Storyboard for the Cornwell at his Gun Print Case

Submitted by:  Phillip Bingham (1972-1978)

This print of John Travers Cornwell, VC standing his station, was one of 12,000 that hung in a position of honour in the schools across the United Kingdom that had contributed to a memorial fund in his honour. The original painting, measuring 8 ft. X 5 ft., was painted in 1917 by Frank O. Salisbury (British, 1874-1962) and was presented to the Board of the Admiralty on March 23, 1917. It passed from the Admiralty to the seaman training establishments at Devonport, Gosport and finally HMS Raleigh in Cornwall, where it still resides, in their chapel.

The painting is named “Thou hast set my feet in a large place” (Psalm 31:8), though it is more commonly know as “Cornwell at his gun”. The official name, inscribed below the painting on this print, was provided by the captain of HMS Chester (Captain Robert Lawson). When asked by the artist for a title for the painting, the captain replied that he knew of none that was more appropriate than “Thou hast set my feet in a large place”.

The painting depicts John Cornwell standing at his gun aboard the HMS Chester while his gun’s crew lay wounded and dead around him. The artist studied the site on HMS Chester before beginning the portrait and he used John’s younger brother, Ernest, as a model for John during the painting.

Below the painting’s title are the signatures of the artist, Frank O. Salisbury (on the right) and of Sir Edward Carson, First Lord of the Admiralty, Sir John Jellicoe, commander of Royal Navy's Grand Fleet, and Sir David Beatty, commander of the Battle Cruiser Fleet (top to bottom on the left). Below that, spanning a picture of HMS Chester, are inscribed Sir David Beatty words from the official despatches of the Battle of Jutland, which describe John Cornwell’s heroism and which resulted in him being awarded the Victoria Cross.

Replicas of John Cornwell’s medals are also displayed here (the originals are in the Imperial War Museum in London). The Victoria Cross (VC), with the “Navy” blue ribbon, is awarded for gallantry in the face of the enemy, and is the highest military award issued by the United Kingdom. Between 1856 and 1918 the Victoria Cross was issued with a red ribbon for army recipients and a dark blue ribbon for navy recipients, but after the formation of the Royal Air Force in 1918 it was issued with a red ribbon for all three services.

The British War Medal (1914-18), also known as “Squeak”, was awarded to officers and men who entered the theater of war between August 5, 1914 and November 11, 1918.

The Allied Victory Medal, also know as “Wilfred”, was awarded to select officers and men that served during the First Wold War. John’s medal also includes the MID emblem on the ribbon. The MID emblem was awarded to those recipients who were Mentioned In the Despatches (MID). The despatches were the official reports that fleet and field commanders sent to the government back home. Jack was mentioned in the official despatches by Sir David Beatty, Cruiser Fleet commander at the Battle of Jutland.

John Travers Cornwell, or Jack as he was always called, was born on January 8, 1900, in Leyton, Essex, England. He was the second son in a family of four; three boys and one girl. His father, Eli Cornwell, a retired soldier, was born in Cambridge and his mother, Alice Cornwell, was born in Bedfordshire.

Jack was a quiet and reserved boy for whom duty and honor were important. One of his teachers had said of Jack: "we always felt we could depend on him."

Jack left Walton Road School at the age of 14, which was a standard age for this time, and secured a job as a delivery boy on one of Brooke Bond's tea vans. But, Jack had always wanted to be a sailor, so at the age of 15 Jack enrolled in the Royal Navy. The navy wasn't taking just any boys though; you needed to be a boy of very good character with a spotless record. So, when Jack went down to enlist he took a letter from his school principal and his current employer.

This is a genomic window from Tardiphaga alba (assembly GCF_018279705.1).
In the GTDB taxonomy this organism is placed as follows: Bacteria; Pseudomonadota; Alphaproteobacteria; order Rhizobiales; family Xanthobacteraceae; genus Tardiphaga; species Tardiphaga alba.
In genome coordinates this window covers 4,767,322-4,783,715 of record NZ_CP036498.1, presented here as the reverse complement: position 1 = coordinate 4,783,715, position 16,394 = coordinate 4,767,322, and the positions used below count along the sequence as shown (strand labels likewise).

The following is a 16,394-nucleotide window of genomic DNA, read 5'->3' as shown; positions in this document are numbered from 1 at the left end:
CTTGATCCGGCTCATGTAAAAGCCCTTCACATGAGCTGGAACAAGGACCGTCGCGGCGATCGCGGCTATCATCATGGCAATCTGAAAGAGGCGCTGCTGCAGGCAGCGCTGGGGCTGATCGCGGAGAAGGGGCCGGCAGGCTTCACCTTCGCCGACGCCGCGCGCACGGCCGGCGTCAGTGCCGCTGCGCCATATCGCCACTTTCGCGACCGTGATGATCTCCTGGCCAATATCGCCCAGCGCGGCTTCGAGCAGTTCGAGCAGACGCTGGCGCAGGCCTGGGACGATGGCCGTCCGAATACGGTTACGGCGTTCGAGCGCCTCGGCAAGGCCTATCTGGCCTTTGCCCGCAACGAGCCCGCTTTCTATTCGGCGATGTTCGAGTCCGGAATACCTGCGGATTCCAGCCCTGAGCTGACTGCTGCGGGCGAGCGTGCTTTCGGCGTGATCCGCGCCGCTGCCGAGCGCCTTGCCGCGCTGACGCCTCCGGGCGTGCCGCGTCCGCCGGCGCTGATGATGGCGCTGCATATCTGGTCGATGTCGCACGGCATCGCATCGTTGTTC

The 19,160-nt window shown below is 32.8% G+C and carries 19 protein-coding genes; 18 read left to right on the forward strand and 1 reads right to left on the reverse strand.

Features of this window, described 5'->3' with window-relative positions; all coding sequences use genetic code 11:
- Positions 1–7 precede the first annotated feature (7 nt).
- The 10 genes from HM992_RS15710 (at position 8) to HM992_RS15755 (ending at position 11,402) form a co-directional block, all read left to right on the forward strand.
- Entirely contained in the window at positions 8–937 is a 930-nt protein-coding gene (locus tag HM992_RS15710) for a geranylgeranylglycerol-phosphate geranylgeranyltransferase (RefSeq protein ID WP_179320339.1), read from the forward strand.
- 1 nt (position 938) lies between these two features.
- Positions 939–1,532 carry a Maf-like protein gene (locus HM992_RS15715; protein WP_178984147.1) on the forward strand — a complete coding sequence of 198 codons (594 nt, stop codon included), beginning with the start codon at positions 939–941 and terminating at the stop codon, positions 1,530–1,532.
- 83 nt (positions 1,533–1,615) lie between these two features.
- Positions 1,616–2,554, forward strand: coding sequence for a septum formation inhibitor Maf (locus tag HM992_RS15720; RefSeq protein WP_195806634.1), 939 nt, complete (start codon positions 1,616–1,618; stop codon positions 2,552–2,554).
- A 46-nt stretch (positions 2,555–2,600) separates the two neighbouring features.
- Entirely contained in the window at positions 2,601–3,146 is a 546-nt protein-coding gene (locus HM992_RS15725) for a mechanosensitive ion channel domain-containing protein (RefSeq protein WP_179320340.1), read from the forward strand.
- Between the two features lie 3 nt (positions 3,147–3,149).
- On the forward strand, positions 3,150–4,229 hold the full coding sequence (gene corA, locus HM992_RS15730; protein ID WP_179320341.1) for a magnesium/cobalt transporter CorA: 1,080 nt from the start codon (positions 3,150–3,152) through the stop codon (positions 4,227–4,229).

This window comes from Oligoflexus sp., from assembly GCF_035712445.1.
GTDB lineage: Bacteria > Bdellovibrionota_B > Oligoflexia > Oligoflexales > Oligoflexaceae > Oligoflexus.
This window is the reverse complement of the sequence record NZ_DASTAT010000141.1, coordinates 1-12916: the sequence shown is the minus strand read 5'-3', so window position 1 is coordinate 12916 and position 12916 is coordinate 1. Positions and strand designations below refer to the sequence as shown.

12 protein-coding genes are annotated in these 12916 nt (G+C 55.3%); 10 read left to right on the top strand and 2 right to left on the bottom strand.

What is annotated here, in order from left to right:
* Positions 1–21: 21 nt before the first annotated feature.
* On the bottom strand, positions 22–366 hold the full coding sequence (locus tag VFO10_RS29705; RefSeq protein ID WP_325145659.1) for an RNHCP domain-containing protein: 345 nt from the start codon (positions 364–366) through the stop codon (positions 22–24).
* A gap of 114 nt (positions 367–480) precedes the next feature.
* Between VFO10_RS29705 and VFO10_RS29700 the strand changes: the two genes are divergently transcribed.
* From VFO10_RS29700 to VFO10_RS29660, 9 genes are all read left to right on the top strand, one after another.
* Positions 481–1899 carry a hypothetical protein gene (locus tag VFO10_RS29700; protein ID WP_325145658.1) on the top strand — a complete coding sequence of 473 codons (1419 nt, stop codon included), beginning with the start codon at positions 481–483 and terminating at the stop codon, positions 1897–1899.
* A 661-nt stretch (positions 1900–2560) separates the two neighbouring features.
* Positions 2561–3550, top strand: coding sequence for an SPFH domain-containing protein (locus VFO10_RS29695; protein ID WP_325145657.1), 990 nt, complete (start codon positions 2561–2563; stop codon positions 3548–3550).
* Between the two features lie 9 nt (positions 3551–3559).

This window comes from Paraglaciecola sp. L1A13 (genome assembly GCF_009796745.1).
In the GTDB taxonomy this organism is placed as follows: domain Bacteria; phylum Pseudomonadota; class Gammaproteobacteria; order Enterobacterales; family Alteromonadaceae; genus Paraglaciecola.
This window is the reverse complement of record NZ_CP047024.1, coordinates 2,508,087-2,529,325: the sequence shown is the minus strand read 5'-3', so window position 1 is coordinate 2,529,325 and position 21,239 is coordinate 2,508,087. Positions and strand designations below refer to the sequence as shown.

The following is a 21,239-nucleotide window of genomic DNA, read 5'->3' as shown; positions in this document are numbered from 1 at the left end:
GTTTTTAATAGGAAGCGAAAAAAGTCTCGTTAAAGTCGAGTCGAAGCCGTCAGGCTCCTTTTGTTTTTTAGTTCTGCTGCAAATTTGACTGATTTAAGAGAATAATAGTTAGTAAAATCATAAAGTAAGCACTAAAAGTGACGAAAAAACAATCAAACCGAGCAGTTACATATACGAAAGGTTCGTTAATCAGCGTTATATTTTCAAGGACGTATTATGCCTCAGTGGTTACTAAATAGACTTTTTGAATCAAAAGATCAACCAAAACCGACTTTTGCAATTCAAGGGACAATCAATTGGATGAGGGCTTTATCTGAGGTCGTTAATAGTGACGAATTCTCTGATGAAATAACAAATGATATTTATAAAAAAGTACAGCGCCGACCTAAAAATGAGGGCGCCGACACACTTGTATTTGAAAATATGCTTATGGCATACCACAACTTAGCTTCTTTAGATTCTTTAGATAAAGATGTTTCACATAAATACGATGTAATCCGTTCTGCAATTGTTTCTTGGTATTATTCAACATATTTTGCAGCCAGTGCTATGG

Jack left, via London station, on October 14, 1915. As a Boy - 2nd Class, he was paid sixpence a week and "all found" (i.e. food, clothing, housing). He joined 600 other boys, at the Royal Training Establishment at Keyham Naval Barracks at Plymouth Sound for his training. The boys were divided into messes of twenty boys and those messes completed all their training together. They were taught about the lead (i.e. depth sounding), the compass, semaphore, seamanship and gunnery. The program would take about two years to complete in peacetime, but this was wartime (i.e. First World War), so the program was compressed to six months.

Seamanship and the other subjects came easy to Jack and though he found gunnery a harder subject, he had mastered it by the end of their training, with his instructor saying he was "quite good" by the end of the gunnery class. Another instructor said of him: "He was quick and intelligent, he tried hard and behaved well. Yes, a good boy!" Though Jack didn't stand out in his class, he was remembered as a "thoroughly decent lad--he had a lot of character--he was a good boy".

The one thing the boys were taught at Keyham, day in and day out, continuously, was that the secret to the mighty Royal Navy was to obey orders without question or hesitation. This was also something that Jack was taught throughout his school years.

Jack completed his training in April 1916 and was now a Boy - 1st Class, with double the pay. He spent a few days at home before joining his ship, His Majesty's Cruiser Chester on Easter Monday, 1916. He said to his mother on having to leave on such a holiday: "It's just a matter of duty, you see. I should feel ashamed for ever if I got back late and had bad marks against my name."

HMS Chester was a fast light cruiser (Town-class light cruiser) that was commissioned in May 1916, just three weeks before the Battle of Jutland. It was commanded by Captain Lawson and had a compliment of about 500 men, with ten 5½" guns, two 2" anti-aircraft guns and two 21" torpedo tubes. During the Battle of Jutland, HMS Chester was part of the 3rd Battle Cruiser Squadron under the command of Rear Admiral Hood.